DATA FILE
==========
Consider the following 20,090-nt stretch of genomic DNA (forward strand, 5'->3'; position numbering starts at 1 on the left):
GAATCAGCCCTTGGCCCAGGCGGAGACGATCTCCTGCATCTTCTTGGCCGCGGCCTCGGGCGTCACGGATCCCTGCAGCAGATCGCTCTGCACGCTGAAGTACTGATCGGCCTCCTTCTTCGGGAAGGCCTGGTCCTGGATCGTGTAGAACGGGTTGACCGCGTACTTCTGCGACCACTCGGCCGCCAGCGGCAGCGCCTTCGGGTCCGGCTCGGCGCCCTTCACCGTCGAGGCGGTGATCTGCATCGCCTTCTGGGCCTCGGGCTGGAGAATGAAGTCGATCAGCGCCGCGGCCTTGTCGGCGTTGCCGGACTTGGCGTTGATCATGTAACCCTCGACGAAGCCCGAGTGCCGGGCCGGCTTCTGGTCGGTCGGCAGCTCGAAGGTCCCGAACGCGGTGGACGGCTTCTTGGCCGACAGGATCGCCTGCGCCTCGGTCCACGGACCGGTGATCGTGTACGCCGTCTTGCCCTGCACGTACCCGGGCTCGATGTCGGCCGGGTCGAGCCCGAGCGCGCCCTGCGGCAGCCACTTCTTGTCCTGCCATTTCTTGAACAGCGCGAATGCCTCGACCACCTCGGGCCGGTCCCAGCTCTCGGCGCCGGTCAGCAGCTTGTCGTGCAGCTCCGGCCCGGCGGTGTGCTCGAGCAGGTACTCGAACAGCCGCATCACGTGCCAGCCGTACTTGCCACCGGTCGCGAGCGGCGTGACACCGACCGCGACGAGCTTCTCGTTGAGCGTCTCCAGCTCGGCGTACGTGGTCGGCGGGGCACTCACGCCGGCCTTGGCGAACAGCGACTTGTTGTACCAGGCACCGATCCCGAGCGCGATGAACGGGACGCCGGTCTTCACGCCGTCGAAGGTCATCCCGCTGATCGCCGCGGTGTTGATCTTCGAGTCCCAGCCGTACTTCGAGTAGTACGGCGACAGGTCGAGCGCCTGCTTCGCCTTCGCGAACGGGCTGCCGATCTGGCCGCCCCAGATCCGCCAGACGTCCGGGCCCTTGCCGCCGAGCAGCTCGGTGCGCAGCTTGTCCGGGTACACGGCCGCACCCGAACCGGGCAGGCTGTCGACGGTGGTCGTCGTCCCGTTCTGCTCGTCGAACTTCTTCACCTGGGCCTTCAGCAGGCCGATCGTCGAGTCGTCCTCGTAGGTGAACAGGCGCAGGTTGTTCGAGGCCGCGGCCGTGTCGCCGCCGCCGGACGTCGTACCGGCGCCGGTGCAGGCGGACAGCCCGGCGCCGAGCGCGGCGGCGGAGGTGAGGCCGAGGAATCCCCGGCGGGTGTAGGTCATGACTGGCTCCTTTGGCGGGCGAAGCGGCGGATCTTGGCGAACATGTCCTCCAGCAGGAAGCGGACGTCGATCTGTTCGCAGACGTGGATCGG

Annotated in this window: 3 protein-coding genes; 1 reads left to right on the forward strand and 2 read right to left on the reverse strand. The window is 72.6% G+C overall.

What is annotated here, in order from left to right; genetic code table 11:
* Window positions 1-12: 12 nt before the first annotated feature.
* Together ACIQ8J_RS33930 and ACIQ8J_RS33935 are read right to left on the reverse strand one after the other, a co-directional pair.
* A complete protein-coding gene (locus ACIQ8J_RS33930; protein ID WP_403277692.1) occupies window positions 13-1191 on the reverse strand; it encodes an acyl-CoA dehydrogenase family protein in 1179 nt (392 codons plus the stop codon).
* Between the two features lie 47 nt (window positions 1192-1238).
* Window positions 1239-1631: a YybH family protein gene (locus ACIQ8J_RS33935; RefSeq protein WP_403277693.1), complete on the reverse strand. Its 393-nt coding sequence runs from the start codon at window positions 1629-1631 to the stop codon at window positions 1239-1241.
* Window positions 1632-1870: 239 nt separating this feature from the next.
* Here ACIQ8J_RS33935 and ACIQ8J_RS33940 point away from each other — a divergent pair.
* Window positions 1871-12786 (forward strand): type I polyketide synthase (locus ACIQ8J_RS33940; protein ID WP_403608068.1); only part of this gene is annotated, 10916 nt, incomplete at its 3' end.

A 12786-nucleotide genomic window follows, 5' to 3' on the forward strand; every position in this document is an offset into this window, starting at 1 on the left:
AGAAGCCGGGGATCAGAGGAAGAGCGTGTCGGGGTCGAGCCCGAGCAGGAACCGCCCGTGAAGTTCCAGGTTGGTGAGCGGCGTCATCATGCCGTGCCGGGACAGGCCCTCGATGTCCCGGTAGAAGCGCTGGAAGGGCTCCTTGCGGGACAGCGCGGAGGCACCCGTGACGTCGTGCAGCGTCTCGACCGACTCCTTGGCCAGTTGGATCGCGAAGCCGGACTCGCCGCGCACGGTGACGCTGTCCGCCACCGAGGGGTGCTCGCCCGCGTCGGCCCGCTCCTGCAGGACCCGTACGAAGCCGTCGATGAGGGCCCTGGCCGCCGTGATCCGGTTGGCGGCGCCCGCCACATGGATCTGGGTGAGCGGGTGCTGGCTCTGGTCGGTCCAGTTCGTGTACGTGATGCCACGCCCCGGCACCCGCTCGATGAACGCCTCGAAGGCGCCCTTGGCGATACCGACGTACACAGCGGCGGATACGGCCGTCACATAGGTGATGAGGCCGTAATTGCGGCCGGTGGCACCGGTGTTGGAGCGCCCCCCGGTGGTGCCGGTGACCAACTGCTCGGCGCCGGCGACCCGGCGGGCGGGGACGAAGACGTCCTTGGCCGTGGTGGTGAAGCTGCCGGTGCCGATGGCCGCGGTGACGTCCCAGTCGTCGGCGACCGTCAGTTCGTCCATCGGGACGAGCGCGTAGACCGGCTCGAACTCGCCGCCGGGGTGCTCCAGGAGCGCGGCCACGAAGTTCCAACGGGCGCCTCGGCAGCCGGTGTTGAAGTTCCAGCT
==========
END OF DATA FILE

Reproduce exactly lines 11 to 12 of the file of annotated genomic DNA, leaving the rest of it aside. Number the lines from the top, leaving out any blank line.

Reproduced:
* Here ACIQ8J_RS33935 and ACIQ8J_RS33940 point away from each other — a divergent pair.
* Window positions 1871-12786 (forward strand): type I polyketide synthase (locus ACIQ8J_RS33940; protein ID WP_403608068.1); only part of this gene is annotated, 10916 nt, incomplete at its 3' end.